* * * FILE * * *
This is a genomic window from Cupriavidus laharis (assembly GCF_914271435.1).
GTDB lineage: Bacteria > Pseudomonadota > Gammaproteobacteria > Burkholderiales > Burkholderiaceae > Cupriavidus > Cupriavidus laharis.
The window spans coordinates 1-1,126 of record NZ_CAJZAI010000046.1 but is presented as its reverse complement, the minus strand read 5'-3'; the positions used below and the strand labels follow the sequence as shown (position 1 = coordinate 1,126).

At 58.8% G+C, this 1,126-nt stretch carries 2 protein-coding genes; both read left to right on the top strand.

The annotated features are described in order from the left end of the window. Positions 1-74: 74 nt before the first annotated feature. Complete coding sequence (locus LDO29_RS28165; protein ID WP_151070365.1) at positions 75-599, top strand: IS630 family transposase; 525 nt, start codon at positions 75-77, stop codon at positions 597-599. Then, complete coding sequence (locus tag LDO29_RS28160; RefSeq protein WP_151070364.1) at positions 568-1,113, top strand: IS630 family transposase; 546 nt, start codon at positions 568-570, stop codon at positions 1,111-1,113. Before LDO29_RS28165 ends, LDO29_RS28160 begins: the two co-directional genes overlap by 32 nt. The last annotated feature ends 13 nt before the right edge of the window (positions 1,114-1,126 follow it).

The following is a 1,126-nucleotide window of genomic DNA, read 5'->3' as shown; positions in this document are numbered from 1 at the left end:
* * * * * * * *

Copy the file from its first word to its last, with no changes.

This is a genomic window from Cupriavidus laharis (assembly GCF_914271435.1).
GTDB lineage: Bacteria > Pseudomonadota > Gammaproteobacteria > Burkholderiales > Burkholderiaceae > Cupriavidus > Cupriavidus laharis.
The window spans coordinates 1-1,126 of record NZ_CAJZAI010000046.1 but is presented as its reverse complement, the minus strand read 5'-3'; the positions used below and the strand labels follow the sequence as shown (position 1 = coordinate 1,126).

At 58.8% G+C, this 1,126-nt stretch carries 2 protein-coding genes; both read left to right on the top strand.

The annotated features are described in order from the left end of the window. Positions 1-74: 74 nt before the first annotated feature. Complete coding sequence (locus LDO29_RS28165; protein ID WP_151070365.1) at positions 75-599, top strand: IS630 family transposase; 525 nt, start codon at positions 75-77, stop codon at positions 597-599. Then, complete coding sequence (locus tag LDO29_RS28160; RefSeq protein WP_151070364.1) at positions 568-1,113, top strand: IS630 family transposase; 546 nt, start codon at positions 568-570, stop codon at positions 1,111-1,113. Before LDO29_RS28165 ends, LDO29_RS28160 begins: the two co-directional genes overlap by 32 nt. The last annotated feature ends 13 nt before the right edge of the window (positions 1,114-1,126 follow it).

The following is a 1,126-nucleotide window of genomic DNA, read 5'->3' as shown; positions in this document are numbered from 1 at the left end: